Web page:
How Tokenization Is Changing the Way the Industry Thinks About Financial Transactions

November 03, 2021
Brown Brothers Harriman and PolySign, Inc. explore the potential of tokenization to transform financial services. We take a deep dive into how the ability of technology to deliver on its promise of automation, liquidity and transparency will require interoperability between traditional service providers and digital players to bring benefits to investors.

In today’s global financial ecosystem, lack of trust between counterparties, unequal access to investment opportunities, limits on liquidity, multi-day settlement cycles, and underdeveloped market standards contribute to fragmented and inefficient trading and settlement across both public and private capital markets.

Imagine a more advanced ecosystem in the future where an ordinary retail investor is able to trade 20k shares of a private equity position directly for a fractional share in a commercial real estate building, where a limited partner can sell partnership interests in an alternative investment fund to gain liquidity without penalty, where a portfolio manager can increase liquidity of a new fund by issuing fractional shares that attract new investors, and where a speculator can quickly buy and sell shares in illiquid private unicorns with cryptocurrency.

Such a future could become a reality, as major banks and other key financial institutions are exploring a new approach known as “tokenization”  where a wide range of different assets can be repackaged into smaller bits that make them much more transparent, affordable, liquid and efficient to service and where global standards can exist across different jurisdictions, subject to further regulatory developments in this space. This not only helps make investing more accessible, but it also expands the potential client base for global asset managers who were otherwise focused mostly on institutional relationships.

Brown Brothers Harriman and PolySign, Inc. collaborated on this article to explore tokenization’s potential to transform financial services and how the ability of the technology to deliver on its promise of automation, liquidity and transparency will require interoperability between traditional service providers and digital players to bring all its benefits to investors.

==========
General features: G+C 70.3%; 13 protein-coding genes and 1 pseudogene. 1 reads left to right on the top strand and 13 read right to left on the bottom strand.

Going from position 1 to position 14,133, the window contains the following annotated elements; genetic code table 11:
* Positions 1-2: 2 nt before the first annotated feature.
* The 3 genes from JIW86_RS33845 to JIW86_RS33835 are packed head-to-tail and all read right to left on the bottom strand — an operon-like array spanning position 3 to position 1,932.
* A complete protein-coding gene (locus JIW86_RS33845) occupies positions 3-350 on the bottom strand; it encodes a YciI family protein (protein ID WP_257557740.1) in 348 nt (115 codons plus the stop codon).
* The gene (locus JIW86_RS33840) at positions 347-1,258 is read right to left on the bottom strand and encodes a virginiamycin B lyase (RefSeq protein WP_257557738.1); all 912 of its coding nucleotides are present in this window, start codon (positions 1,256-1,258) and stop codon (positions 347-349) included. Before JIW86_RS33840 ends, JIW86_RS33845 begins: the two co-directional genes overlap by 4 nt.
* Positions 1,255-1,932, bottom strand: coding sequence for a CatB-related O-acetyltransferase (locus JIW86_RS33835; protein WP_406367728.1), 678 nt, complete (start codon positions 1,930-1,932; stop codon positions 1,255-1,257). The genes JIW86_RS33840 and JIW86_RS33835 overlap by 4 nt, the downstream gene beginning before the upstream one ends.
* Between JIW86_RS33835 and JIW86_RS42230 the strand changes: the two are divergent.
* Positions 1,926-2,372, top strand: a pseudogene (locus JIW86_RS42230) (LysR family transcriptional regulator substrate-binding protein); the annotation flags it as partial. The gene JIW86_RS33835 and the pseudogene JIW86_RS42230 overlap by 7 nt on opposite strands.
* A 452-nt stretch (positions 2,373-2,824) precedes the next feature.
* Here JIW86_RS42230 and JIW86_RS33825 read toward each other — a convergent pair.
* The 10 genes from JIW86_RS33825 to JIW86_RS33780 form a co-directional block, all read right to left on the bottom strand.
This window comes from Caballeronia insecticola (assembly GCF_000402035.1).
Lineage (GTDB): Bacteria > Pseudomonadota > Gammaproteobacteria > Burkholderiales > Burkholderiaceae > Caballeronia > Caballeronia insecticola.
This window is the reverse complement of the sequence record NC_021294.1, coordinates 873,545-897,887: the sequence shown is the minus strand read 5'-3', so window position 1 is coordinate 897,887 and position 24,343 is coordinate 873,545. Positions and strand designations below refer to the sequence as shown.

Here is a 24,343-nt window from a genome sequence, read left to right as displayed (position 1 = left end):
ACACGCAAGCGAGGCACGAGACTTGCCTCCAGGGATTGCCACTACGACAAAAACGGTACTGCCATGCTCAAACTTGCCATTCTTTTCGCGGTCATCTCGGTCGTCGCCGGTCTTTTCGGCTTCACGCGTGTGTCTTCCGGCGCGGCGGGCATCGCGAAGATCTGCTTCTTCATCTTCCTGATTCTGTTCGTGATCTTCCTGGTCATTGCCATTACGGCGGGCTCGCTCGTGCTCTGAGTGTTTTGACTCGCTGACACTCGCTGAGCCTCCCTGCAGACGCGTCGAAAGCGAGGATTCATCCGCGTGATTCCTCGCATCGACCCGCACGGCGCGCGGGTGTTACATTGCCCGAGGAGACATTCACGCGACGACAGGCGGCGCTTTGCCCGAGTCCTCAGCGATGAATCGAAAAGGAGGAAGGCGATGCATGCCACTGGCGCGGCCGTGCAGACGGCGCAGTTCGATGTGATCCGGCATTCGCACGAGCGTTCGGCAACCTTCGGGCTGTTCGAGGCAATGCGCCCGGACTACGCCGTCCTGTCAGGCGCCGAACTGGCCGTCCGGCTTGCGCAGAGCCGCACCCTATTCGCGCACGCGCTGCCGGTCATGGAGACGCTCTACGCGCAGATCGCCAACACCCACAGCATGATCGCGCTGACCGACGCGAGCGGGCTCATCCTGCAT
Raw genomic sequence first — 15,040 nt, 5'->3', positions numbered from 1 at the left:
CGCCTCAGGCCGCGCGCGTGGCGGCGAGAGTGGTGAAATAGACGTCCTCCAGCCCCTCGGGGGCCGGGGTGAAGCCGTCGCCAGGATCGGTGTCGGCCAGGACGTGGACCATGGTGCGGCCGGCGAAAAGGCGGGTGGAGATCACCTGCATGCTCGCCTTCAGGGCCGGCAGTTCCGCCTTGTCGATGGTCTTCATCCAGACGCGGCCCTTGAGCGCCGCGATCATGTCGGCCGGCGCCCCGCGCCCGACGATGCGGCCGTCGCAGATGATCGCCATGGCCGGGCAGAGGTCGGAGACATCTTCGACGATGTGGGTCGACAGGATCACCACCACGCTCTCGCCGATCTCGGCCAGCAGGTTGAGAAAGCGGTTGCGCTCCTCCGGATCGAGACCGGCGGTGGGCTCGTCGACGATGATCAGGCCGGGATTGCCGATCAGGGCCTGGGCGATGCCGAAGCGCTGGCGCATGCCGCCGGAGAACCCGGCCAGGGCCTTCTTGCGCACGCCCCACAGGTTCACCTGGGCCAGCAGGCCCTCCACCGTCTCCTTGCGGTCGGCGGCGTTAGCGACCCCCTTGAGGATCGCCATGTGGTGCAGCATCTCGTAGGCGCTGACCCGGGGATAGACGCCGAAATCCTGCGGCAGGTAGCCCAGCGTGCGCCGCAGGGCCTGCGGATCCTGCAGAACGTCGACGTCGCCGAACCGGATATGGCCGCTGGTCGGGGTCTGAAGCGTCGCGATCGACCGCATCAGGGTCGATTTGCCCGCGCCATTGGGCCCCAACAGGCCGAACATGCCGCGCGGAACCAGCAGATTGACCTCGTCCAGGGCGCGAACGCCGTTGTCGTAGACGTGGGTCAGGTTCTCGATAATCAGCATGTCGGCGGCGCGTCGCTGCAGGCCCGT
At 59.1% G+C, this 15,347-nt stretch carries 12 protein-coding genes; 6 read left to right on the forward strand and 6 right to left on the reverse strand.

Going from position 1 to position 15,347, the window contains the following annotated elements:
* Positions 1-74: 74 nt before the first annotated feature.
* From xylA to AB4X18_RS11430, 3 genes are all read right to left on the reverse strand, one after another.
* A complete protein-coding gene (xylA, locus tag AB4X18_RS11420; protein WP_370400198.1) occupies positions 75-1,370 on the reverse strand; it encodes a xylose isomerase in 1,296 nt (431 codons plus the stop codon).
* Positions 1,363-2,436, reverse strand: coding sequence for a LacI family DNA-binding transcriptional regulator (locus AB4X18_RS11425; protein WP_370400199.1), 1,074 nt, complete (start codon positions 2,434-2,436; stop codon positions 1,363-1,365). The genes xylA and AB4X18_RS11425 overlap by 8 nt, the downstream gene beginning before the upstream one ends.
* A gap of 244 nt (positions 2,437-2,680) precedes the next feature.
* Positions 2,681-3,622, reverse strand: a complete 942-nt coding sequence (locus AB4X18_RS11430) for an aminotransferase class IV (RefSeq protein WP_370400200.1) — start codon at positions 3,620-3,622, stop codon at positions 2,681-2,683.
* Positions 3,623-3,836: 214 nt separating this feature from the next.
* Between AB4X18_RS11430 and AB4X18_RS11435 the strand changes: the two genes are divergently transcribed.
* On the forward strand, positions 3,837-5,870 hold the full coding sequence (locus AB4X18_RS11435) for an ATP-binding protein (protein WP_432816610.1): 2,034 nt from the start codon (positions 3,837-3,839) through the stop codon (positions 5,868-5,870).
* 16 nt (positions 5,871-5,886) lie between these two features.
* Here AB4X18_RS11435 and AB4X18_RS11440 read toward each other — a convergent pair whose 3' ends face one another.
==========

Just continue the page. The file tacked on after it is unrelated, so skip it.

How does asset tokenization work?

Tokenization is the process of converting ownership rights into purely digital representations of an asset that can be subdivided, traded, and stored on decentralized ledger technology (DLT). A token can theoretically represent any asset type, but they are usually considered either native to the blockchain and have no physical presence, such as Bitcoin, or are not native to the blockchain and represent some form of a real-world asset, such as shares of a company.

Tokenized assets are widely considered the next generation of book entry processing in which a digital token is used to represent an actual security for example. While book-entry and tokenized assets are both digital representations of value, there are key differences in terms of the verification process and degree of centralization. For book-entry securities, transfer authorization ultimately depends on the  ability of the central security depository (CSD) to verify the identity of the account holder who is its direct participant. By contrast, a digital token’s authorization depends on the validation of matching public and private keys on a DLT or blockchain to unlock ownership rights.

With traditional securities, only the CSD can update a central ledger and is the single entity responsible for recording all transaction histories. Tokenized asset accounting and transfer are completely decentralized, meaning that ownership is validated by multiple participants in the network. However, most tokenization platforms today are not completely open and have had to incorporate various restrictions to ensure accountability for compliance with regulatory requirements relating to know-your-customer (KYC), anti-money laundering (AML), and cybercrime.

Introducing tokens also changes the way payments are made for the delivery of assets. If both the securities and the cash required for payment reside on the same DLT and are already linked to an account on that ledger, then a single-ledger transfer can take place through a process called atomic settlement. In the future, though, we should expect that tokens will also be required to represent cash in the payment legs between different DLT platforms. Because the order and timing of those transfers is critically important, smart contracts, or transaction protocols that automatically execute based on a sequence of processing steps, will likely be needed to conditionally process both transaction legs across platforms where true atomic settlement is not possible. In order to fulfill the cash transfers on a blockchain without introducing additional volatility associated with cryptocurrencies, many existing tokenization platforms currently take advantage of a special type of token called a “stablecoin” whose value is tied to a stable real world asset like the US Dollar or gold. Likewise, the industry may soon be able to leverage digital currencies issued by central banks (CBDCs), which would be backed the issuing government’s monetary authority.